When Jonathan Meredith became a volunteer for Big Brothers Big Sisters of America, he only thought about the good he would be doing in the community -- not the financial cost to him.
     Meredith, 23, of Richmond spends time once a week with 11-year-old Ahmad Salaam. Meredith said he spends about $50 to $60 a month on gas to pick up Ahmad and drive him to the activities they do.
     Like many volunteers at Richmond-area nonprofit organizations, Meredith is feeling the sting of rising gas prices.
     "It's just forced us to find some activities that are close to his house that are enjoyable," Meredith said.
     The time Meredith and Ahmad spend fishing and playing football and laser tag is important for Ahmad's development, said his mother, Sarone Salaam.
     "I feel it's worth it," Meredith said. "The monetary impact has been outweighed by the impact I've had on Ahmad's life so far."
     While Meredith pays for his own gas, volunteers with the Red Cross Medical Transportation Program use the organization's cars.
     The Greater Richmond Chapter of the American Red Cross has 15 vehicles used to drive people in need to doctor appointments.
     From July 2006 to June 2007, the organization spent $30,000 for gasoline, logging 240,000 miles. During the next year, driving the same number of miles, the group paid $10,000 more for gas, chapter spokeswoman Theresa House said.
     "If we can't control gas prices, then we can control other things, like how we use our gas," she said.
     Another organization taking an innovative approach to the gas crunch is Comfort Zone Camp, which conducts mostly weekend camps to help children and teens cope with the loss of loved ones. The group provides free transportation to the Hanover County camp for children from throughout the U.S.
     Lynne Hughes, the group's chief executive officer, said that this year, Comfort Zone Camp will for the first time offer a camp in California for children and teens from Western states. In previous years, the majority of the camps were held at Camp Hanover, and several were held in New Jersey to address the impact of Sept. 11.
     All campers are reimbursed for the miles either flown or driven. A parent or guardian also is encouraged to attend and will stay in a hotel for the weekend courtesy of the organization.
     "It's one of our core values to not charge, and [to] provide everything at no cost to the families," Hughes said. "We are just beginning to feel the pinch. . . . The last thing we want to do is cut any services."
     The camps run from January to October. In 2008, the camp plans to spend $102,000 in travel expenses for about 800 campers and guardians. In 2007, the organization spent $72,000 on gas, airline, train and hotel costs for 600 families.
     "For us, failure is not an option," Hughes said. "We're going to have to find new ways to fundraise or offset those increased costs."
     Cutting services also is not an option for the Powhatan Volunteer Fire Department. Phil Warner, assistant county fire chief, said the department responds to about 150 calls each month.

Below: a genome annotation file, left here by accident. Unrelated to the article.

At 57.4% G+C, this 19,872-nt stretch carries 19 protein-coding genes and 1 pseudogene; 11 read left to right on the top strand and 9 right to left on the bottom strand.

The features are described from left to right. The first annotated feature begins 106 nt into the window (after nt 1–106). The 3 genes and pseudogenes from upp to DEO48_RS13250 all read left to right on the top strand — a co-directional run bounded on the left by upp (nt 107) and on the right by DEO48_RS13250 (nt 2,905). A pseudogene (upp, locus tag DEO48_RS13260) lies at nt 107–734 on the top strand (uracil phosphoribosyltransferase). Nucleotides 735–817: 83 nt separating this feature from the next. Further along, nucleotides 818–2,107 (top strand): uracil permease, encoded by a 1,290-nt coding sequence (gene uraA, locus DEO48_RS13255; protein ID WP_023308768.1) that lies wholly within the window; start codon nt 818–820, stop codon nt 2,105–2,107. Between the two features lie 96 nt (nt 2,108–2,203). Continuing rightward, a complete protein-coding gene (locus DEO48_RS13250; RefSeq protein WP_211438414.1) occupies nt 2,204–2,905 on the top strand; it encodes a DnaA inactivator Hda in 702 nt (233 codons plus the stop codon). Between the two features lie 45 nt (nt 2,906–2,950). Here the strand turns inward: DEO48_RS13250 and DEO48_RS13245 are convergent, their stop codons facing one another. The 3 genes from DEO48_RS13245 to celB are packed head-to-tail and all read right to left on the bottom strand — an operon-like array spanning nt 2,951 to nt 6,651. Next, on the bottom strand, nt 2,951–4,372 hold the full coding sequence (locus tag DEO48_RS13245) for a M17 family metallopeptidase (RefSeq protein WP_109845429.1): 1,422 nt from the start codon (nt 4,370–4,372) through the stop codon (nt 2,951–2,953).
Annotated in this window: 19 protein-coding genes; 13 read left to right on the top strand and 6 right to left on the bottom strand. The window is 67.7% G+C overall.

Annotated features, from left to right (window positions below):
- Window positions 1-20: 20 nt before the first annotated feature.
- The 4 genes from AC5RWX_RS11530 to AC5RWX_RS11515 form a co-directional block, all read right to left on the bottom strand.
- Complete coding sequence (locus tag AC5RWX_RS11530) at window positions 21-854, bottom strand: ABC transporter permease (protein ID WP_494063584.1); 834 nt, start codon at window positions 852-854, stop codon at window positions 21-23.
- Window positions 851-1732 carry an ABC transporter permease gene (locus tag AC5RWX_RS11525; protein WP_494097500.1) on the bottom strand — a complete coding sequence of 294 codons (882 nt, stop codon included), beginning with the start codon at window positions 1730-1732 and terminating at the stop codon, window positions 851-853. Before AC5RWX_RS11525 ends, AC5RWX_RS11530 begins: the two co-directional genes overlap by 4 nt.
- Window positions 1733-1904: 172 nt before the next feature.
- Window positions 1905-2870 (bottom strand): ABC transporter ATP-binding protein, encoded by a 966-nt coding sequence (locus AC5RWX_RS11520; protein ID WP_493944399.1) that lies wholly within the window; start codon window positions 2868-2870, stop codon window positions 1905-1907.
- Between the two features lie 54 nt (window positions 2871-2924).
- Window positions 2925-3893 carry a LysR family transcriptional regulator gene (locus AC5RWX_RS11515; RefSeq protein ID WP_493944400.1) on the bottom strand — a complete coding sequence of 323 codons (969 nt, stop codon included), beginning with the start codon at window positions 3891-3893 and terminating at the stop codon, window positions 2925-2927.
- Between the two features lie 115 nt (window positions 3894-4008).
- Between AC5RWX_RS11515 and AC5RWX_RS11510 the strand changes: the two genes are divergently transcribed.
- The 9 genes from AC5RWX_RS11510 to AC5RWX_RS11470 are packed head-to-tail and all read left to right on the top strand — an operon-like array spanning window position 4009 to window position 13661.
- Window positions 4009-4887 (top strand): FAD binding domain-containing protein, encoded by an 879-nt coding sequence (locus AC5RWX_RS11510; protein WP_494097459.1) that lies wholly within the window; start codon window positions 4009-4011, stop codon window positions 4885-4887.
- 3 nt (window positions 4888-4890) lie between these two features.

"Our calls are gradually increasing every year." Warner said."[The cost] is just going to keep going up."
     The department spent 61 percent more on diesel-fuel costs for its fire trucks in the 12 months that ended in June compared with the same period the year before. In the next 12 months, it expects fuel costs to jump 20 percent.
     The department plans to propose an incentive program as a way to keep volunteers responding to calls.
     "It looks like fuel prices are going to be terrible, and it may affect services, so we will have to do something creative to keep volunteers coming," he said.
     This is the second year Meals on Wheels of Central Virginia will help volunteers cope with higher gas prices. Genworth Financial Inc. donated $5,000 last year and $5,000 this year to help pay for gas cards for volunteers.
     Richard S. Schultz, executive vice president of Feed More Inc., the new umbrella organization overseeing Meals on Wheels and Central Virginia Foodbank, said Genworth's second donation will help offset the $60,000 that volunteers anticipate spending this year. Last year, volunteers shelled out about $40,000 for gas.
     Schultz has a goal of raising at least $20,000 in donations from businesses for the gas card program.
     "We thought $5,000 would carry us," he said. "But when gas prices spiked, we decided we needed more help."
     Meals on Wheels uses donations -- not money from its budget -- to help volunteers with gas, Schultz said.
     "What we are trying to do is tap into a new source of funding while not taking away from the feeding program," he said.
     Meals on Wheels has several distribution centers outside the city, which helps cut down on driving.
     Danny Patterson, 53, a retired law-enforcement officer, drives 40 miles round trip once a month to deliver meals in New Kent County where he lives.
     If the distribution center wasn't in New Kent, he would have to drive to Richmond to pick up the meals. Although he isn't getting help to pay for gas, he enjoys doing the work.
     "It's more than just delivering meals," he said. "It's having personal contact with people that don't get the opportunity to see somebody during the day, too."
     Contact Lindsay Machak at (804) 649-6243 or lmachak@timesdispatch.com.

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